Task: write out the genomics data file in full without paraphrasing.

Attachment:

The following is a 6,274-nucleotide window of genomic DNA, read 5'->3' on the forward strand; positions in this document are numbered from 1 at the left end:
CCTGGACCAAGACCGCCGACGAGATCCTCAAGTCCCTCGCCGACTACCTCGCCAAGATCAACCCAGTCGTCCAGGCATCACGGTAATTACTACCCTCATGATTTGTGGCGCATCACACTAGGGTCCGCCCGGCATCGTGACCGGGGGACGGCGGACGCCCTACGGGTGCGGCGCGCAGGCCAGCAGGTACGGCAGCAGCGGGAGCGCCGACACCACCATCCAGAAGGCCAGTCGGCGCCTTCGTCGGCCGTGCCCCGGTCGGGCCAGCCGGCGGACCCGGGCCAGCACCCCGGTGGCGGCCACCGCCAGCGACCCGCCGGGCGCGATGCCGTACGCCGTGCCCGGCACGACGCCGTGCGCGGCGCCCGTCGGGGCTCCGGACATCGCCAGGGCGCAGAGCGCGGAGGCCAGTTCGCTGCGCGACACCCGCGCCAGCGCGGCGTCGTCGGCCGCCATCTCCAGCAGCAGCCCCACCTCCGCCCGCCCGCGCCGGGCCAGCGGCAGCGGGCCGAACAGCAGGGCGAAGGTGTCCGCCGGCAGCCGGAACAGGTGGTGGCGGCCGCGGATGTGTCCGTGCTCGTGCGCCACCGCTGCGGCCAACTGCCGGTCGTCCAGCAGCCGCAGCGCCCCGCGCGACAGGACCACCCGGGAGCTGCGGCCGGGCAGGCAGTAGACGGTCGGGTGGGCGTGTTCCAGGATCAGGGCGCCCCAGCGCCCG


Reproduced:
The following is a 6,274-nucleotide window of genomic DNA, read 5'->3' on the forward strand; positions in this document are numbered from 1 at the left end:
CCTGGACCAAGACCGCCGACGAGATCCTCAAGTCCCTCGCCGACTACCTCGCCAAGATCAACCCAGTCGTCCAGGCATCACGGTAATTACTACCCTCATGATTTGTGGCGCATCACACTAGGGTCCGCCCGGCATCGTGACCGGGGGACGGCGGACGCCCTACGGGTGCGGCGCGCAGGCCAGCAGGTACGGCAGCAGCGGGAGCGCCGACACCACCATCCAGAAGGCCAGTCGGCGCCTTCGTCGGCCGTGCCCCGGTCGGGCCAGCCGGCGGACCCGGGCCAGCACCCCGGTGGCGGCCACCGCCAGCGACCCGCCGGGCGCGATGCCGTACGCCGTGCCCGGCACGACGCCGTGCGCGGCGCCCGTCGGGGCTCCGGACATCGCCAGGGCGCAGAGCGCGGAGGCCAGTTCGCTGCGCGACACCCGCGCCAGCGCGGCGTCGTCGGCCGCCATCTCCAGCAGCAGCCCCACCTCCGCCCGCCCGCGCCGGGCCAGCGGCAGCGGGCCGAACAGCAGGGCGAAGGTGTCCGCCGGCAGCCGGAACAGGTGGTGGCGGCCGCGGATGTGTCCGTGCTCGTGCGCCACCGCTGCGGCCAACTGCCGGTCGTCCAGCAGCCGCAGCGCCCCGCGCGACAGGACCACCCGGGAGCTGCGGCCGGGCAGGCAGTAGACGGTCGGGTGGGCGTGTTCCAGGATCAGGGCGCCCCAGCGCCCG